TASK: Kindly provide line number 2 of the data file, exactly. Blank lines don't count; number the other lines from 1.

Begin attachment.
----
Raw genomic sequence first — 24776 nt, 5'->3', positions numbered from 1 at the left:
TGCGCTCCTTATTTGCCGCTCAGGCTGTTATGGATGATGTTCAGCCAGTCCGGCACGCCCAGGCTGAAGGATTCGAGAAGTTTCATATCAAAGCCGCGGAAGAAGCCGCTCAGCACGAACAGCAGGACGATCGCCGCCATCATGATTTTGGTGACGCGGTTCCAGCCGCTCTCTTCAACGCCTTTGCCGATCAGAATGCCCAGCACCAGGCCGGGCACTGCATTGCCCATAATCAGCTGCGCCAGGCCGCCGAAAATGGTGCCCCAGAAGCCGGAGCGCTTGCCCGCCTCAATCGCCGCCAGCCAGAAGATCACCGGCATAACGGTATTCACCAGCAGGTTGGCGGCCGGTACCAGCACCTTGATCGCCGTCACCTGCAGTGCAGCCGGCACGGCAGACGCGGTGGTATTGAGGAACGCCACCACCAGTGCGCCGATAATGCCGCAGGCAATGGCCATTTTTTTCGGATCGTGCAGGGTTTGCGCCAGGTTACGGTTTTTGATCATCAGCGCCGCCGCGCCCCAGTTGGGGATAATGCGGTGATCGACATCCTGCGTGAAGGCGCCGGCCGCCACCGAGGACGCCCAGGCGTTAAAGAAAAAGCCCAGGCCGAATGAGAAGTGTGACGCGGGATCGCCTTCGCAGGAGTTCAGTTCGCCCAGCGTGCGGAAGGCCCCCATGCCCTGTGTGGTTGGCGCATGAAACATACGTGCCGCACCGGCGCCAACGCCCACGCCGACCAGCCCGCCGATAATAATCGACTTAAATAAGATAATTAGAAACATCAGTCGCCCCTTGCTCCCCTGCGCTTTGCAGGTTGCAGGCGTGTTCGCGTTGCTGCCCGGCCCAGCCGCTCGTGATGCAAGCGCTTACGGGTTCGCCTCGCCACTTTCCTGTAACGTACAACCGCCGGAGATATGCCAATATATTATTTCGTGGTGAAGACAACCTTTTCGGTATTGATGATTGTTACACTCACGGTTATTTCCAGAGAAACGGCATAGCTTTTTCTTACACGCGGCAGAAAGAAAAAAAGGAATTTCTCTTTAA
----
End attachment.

TGCGCTCCTTATTTGCCGCTCAGGCTGTTATGGATGATGTTCAGCCAGTCCGGCACGCCCAGGCTGAAGGATTCGAGAAGTTTCATATCAAAGCCGCGGAAGAAGCCGCTCAGCACGAACAGCAGGACGATCGCCGCCATCATGATTTTGGTGACGCGGTTCCAGCCGCTCTCTTCAACGCCTTTGCCGATCAGAATGCCCAGCACCAGGCCGGGCACTGCATTGCCCATAATCAGCTGCGCCAGGCCGCCGAAAATGGTGCCCCAGAAGCCGGAGCGCTTGCCCGCCTCAATCGCCGCCAGCCAGAAGATCACCGGCATAACGGTATTCACCAGCAGGTTGGCGGCCGGTACCAGCACCTTGATCGCCGTCACCTGCAGTGCAGCCGGCACGGCAGACGCGGTGGTATTGAGGAACGCCACCACCAGTGCGCCGATAATGCCGCAGGCAATGGCCATTTTTTTCGGATCGTGCAGGGTTTGCGCCAGGTTACGGTTTTTGATCATCAGCGCCGCCGCGCCCCAGTTGGGGATAATGCGGTGATCGACATCCTGCGTGAAGGCGCCGGCCGCCACCGAGGACGCCCAGGCGTTAAAGAAAAAGCCCAGGCCGAATGAGAAGTGTGACGCGGGATCGCCTTCGCAGGAGTTCAGTTCGCCCAGCGTGCGGAAGGCCCCCATGCCCTGTGTGGTTGGCGCATGAAACATACGTGCCGCACCGGCGCCAACGCCCACGCCGACCAGCCCGCCGATAATAATCGACTTAAATAAGATAATTAGAAACATCAGTCGCCCCTTGCTCCCCTGCGCTTTGCAGGTTGCAGGCGTGTTCGCGTTGCTGCCCGGCCCAGCCGCTCGTGATGCAAGCGCTTACGGGTTCGCCTCGCCACTTTCCTGTAACGTACAACCGCCGGAGATATGCCAATATATTATTTCGTGGTGAAGACAACCTTTTCGGTATTGATGATTGTTACACTCACGGTTATTTCCAGAGAAACGGCATAGCTTTTTCTTACACGCGGCAGAAAGAAAAAAAGGAATTTCTCTTTAA